Away From Home: American Indian Boarding School Experiences, 1879-2000

Item No: 1669

$ 29.95

  • The institutional life of boarding school is a common thread running through American Indian history, a history that will not be forgotten. Here are stories of the strategies of human survival-resistance, accommodation, faith in oneself and one's heritage, the ability to learn from hard times and to create something beautiful and meaningful from scraps and fragments. This book was created to accompany a permanent exhibition at The Heard Museum in Phoenix, Arizona.

    • Editors: Margaret L. Archuleta, Brenda J. Child & K. Tsianina Lomawaima
    • Paperback: 144 pages
    • Publisher: Heard Museum (August 27, 2002)
    • ISBN-10: 0934351627
    • Product Dimensions: 11 x 8 x 0.4 inches
  • K. Tsianina Lomawaima joined Arizona State University in January 2014 from the University of Arizona, where she had served on the faculty of American Indian Studies since 1994 and served as head from 2005-2009. The recipient of numerous teaching honors, including the University of Arizona Alumni Association Extraordinary Faculty Award, Dr. Lomawaima’s teaching interests include U.S. Indian policy history, indigenous knowledge systems, and research issues in American Indian education.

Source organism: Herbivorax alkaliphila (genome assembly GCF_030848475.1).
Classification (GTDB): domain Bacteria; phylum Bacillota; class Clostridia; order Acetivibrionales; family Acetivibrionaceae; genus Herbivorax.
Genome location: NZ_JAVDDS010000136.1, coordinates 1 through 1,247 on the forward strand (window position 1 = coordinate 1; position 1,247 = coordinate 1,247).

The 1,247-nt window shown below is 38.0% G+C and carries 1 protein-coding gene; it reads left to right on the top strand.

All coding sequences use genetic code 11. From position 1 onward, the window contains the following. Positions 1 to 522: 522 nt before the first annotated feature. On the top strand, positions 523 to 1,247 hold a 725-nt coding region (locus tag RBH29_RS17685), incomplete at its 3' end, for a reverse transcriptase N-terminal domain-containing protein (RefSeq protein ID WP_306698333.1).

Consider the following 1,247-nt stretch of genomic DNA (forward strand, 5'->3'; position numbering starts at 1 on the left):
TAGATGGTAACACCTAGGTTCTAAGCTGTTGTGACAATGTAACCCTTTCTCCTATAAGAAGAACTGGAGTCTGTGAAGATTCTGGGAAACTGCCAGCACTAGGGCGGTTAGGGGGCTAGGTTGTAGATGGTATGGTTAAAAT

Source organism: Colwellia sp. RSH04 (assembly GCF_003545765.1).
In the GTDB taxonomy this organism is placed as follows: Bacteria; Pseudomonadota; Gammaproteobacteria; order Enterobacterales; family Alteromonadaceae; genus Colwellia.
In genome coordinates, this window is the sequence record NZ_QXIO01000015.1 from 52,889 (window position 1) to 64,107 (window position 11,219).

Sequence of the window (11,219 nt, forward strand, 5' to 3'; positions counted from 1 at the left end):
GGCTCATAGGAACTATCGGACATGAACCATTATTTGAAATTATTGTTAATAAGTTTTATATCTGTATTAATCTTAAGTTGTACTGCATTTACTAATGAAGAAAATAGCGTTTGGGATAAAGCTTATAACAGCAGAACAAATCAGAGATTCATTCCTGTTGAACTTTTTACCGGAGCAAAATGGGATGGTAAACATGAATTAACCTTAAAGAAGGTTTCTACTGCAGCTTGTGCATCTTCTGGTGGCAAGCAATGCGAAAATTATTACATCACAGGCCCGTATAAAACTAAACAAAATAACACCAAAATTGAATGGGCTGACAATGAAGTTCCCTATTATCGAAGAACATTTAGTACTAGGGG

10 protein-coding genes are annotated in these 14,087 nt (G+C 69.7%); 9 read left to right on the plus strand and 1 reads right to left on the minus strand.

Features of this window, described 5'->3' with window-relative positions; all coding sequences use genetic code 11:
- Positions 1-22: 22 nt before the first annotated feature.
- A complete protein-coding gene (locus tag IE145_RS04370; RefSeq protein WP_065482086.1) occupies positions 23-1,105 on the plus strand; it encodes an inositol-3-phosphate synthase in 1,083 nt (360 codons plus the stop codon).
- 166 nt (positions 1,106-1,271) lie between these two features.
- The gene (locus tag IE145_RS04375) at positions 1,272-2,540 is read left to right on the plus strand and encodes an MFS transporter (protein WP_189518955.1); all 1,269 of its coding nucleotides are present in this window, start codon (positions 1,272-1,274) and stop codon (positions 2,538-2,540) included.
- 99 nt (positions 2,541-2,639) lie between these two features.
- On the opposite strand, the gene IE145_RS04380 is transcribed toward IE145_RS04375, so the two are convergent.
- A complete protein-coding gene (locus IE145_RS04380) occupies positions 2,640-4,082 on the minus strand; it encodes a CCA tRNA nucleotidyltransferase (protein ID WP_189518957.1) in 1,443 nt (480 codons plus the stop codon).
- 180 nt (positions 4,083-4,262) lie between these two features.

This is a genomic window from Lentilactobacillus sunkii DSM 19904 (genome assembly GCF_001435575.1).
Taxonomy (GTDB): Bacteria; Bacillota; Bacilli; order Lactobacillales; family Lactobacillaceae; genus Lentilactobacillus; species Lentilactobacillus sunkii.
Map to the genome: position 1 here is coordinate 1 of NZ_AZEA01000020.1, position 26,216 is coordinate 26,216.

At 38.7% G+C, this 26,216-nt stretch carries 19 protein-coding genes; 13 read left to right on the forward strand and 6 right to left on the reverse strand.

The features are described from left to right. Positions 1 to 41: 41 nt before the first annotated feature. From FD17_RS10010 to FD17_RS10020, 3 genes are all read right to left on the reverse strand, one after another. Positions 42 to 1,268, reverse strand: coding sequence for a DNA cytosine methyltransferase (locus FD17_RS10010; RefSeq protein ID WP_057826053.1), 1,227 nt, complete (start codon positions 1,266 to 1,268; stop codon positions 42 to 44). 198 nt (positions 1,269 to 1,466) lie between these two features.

Her research interests include the status of Native people as U.S. citizens and Native nations as indigenous sovereigns, the role of Native nations in forging and fracturing U.S. federalism, and the history of American Indian education. Many of her books have garnered national recognition, including: To Remain an Indian (Outstanding Book Award, American Educational Research Association); and They Called It Prairie Light (North American Indian Prose Award, American Educational Association Critics’ Choice Award). Professor Lomawaima, of Mvskoke descent, earned a doctoral degree in anthropology from Stanford University.

  • Filled with a series of essays about different aspects of life within boarding schools and augmented with historical records and individual stories, the book examines the not-widely discussed attempt by the federal government to assimilate Indian cultures. Comprehensively covering a time period from 1879 to current day, detailed documentation and a wide collection of photographs strengthen the accounts of human survival and create a fascinating read.
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